Dell In­sp­iron 24 7000 AIO PC

£949 | $1,149.99 A solid all-in-one PC for your home or work­place with some sur­pris­ing plus points

Windows 7 Help & Advice - - CONTENTS -

Dell forged its name (and rep­u­ta­tion) in the world of tra­di­tional desk­top PCs, but with more of us look­ing for more cre­ative ways to work, the US com­pany is now look­ing to of­fer a num­ber of other form fac­tors and op­tions for those look­ing for some­thing a lit­tle dif­fer­ent.

With the com­pany slip­ping re­cently in terms of global PC sales, Dell is look­ing for the grow­ing all-in-one PC mar­ket to boost its num­bers. The Dell In­sp­iron 24 7000, reiewed here, is the com­pany’s at­tempt to chal­lenge the likes of the Mi­crosoft Sur­face Stu­dio and Ap­ple’s pre­mium iMacs in the grow­ing all-in-one PC mar­ket, which com­bines ev­ery­thing you’d want in a PC into a sin­gle model.


Make no mis­take, the In­sp­iron 24 7000 is strik­ing. The 23.8-inch Full HD dis­play catches the eye from the minute you open the box, of­fer­ing a true widescreen experience – although there are some se­ri­ously large bezels present.

The PC is also su­per thin, at just 27mm across, and thanks to its mov­able hinge, the dis­play can be tilted to a num­ber of an­gles, right down to ly­ing flat on its back.

This flex­i­bil­ity means that the dis­play isn’t able to rise up too high, mean­ing you might need to in­vest in a separate screen stand un­less you want to get a cricked neck.

All the main com­po­nents are con­tained within the base of the dis­play, which packs in the de­vice’s hard­ware, as well as a sur­pris­ingly pow­er­ful speaker. With its metal and black plas­tic de­sign, it’s hardly the most at­trac­tive unit, but the an­gle of the screen means that you won’t re­ally no­tice it when the ma­chine is in use.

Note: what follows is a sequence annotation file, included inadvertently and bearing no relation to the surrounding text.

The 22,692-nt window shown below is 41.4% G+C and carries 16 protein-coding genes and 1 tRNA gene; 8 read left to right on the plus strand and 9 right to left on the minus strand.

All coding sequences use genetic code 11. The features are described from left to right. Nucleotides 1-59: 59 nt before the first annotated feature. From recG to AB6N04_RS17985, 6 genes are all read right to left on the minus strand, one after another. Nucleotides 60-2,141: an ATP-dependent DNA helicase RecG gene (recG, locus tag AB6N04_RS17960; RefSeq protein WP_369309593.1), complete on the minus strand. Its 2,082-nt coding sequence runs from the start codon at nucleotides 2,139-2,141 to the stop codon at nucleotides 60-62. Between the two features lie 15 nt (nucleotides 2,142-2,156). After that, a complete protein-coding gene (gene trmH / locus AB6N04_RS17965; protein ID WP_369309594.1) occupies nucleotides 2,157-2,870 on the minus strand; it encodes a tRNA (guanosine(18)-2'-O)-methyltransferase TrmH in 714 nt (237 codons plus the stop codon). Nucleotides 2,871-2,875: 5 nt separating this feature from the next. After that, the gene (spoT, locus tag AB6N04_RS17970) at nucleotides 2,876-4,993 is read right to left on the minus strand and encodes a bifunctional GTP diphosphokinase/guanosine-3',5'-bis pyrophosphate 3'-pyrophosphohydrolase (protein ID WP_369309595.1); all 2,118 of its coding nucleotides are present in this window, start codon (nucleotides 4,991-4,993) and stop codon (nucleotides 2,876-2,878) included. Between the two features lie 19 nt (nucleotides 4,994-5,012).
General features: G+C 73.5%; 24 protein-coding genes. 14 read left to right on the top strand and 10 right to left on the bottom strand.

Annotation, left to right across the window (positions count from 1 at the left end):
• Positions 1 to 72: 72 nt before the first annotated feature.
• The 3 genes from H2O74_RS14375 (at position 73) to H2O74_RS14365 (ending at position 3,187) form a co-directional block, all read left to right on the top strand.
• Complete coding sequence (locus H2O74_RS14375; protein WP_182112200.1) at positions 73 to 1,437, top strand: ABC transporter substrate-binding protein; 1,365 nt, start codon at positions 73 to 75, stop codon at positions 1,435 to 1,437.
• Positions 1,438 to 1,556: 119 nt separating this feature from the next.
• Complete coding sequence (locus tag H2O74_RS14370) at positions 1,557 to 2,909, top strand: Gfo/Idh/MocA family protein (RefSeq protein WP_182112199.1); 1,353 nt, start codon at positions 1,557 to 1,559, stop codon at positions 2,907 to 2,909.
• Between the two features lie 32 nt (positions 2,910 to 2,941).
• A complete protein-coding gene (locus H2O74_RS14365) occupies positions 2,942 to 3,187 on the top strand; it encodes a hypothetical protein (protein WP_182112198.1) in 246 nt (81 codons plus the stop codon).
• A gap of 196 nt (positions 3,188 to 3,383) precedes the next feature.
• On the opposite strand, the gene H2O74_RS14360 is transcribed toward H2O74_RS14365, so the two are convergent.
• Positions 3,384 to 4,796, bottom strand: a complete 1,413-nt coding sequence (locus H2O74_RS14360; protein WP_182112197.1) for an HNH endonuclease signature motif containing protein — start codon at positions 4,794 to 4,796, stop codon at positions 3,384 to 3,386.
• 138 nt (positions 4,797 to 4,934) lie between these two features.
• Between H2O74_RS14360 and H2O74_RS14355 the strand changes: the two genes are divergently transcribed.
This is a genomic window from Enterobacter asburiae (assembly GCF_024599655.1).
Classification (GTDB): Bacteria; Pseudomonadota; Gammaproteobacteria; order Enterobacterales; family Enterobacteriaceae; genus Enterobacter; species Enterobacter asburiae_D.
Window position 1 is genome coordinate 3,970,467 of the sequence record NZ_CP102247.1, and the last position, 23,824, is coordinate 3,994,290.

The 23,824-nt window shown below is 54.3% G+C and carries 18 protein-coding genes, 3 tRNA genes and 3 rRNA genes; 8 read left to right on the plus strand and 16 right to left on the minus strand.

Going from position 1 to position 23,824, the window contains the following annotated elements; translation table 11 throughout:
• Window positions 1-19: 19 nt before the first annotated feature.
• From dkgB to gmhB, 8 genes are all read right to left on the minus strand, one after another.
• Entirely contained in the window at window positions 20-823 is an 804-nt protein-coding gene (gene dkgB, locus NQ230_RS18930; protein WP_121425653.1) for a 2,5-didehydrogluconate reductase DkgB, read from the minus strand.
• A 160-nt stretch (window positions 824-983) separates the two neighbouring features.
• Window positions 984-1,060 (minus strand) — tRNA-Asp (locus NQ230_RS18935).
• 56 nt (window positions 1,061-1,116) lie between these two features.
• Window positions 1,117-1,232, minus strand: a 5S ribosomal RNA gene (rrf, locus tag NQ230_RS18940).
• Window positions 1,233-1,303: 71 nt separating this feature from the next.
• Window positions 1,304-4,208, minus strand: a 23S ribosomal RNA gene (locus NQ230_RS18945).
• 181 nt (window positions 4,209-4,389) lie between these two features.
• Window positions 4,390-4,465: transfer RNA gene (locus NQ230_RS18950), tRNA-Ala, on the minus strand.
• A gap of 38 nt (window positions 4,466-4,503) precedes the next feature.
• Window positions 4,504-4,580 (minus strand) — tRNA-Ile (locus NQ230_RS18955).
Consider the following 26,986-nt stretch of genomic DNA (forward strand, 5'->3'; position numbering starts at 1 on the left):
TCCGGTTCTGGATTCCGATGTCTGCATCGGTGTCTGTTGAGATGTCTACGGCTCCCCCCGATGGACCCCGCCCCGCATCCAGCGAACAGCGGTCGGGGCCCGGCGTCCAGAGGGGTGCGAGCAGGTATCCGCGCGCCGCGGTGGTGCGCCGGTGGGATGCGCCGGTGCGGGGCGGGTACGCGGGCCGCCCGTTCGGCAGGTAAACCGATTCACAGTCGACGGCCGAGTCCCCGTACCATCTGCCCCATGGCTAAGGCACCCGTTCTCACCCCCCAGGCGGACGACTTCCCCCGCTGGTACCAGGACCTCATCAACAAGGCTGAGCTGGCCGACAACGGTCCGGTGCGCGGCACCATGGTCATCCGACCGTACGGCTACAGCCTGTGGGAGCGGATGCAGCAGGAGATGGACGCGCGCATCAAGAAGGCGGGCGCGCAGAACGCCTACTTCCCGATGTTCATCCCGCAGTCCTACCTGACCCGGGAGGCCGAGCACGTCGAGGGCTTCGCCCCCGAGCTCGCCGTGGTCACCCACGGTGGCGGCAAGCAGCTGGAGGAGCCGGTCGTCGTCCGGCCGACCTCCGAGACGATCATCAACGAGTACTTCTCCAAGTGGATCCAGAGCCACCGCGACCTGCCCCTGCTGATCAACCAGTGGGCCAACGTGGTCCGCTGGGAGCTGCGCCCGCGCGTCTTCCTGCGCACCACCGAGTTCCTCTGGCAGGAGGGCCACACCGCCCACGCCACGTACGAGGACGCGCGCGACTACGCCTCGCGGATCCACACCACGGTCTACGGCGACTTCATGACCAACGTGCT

The base model, on test here, of­fers a de­cent set of spec­i­fi­ca­tions, in­clud­ing a quad-core In­tel Core i5-6300HQ (Sky­lake) pro­ces­sor with 6MB cache, in­te­grated In­tel HD graph­ics and 12GB of 2133MHz DDR4 RAM. Other good­ies in­clude a 1TB 5400rpm hard drive, plus 80211ac Wi-Fi and Blue­tooth 4.0 wire­less con­nec­tiv­ity.

As far as wired con­nec­tions go, the Dell In­sp­iron 24 7000 has you cov­ered, com­ing equipped with four USB 2.0 and two USB 3.0 ports, plus Eth­er­net and HDMI, as well as a mem­ory card reader.

In­side, there’s Win­dows 10 Home, mean­ing that all your favourite Mi­crosoft Of­fice pro­grams are present and cor­rect, mak­ing it ideal for home and of­fice work­ing.

These specs put the In­sp­iron 24 7000 a lit­tle be­hind the low­est­priced iMac of­fer­ings, although the equiv­a­lent Ap­ple de­vice – the 27-inch iMac with Retina 5K dis­play – will set you back £1,749, far more than the £949 ($1,149.99) that Dell asks for its all-in-one PC.

As for Mi­crosoft’s Sur­face Stu­dio, the equiv­a­lent model – equipped with sim­i­lar hard­ware to the Dell – costs $2,999 (around £2,326 – it’s cur­rently not avail­able in the UK) mean­ing that if you’re strapped for cash, Dell’s de­vice could be ev­ery­thing you’re look­ing for.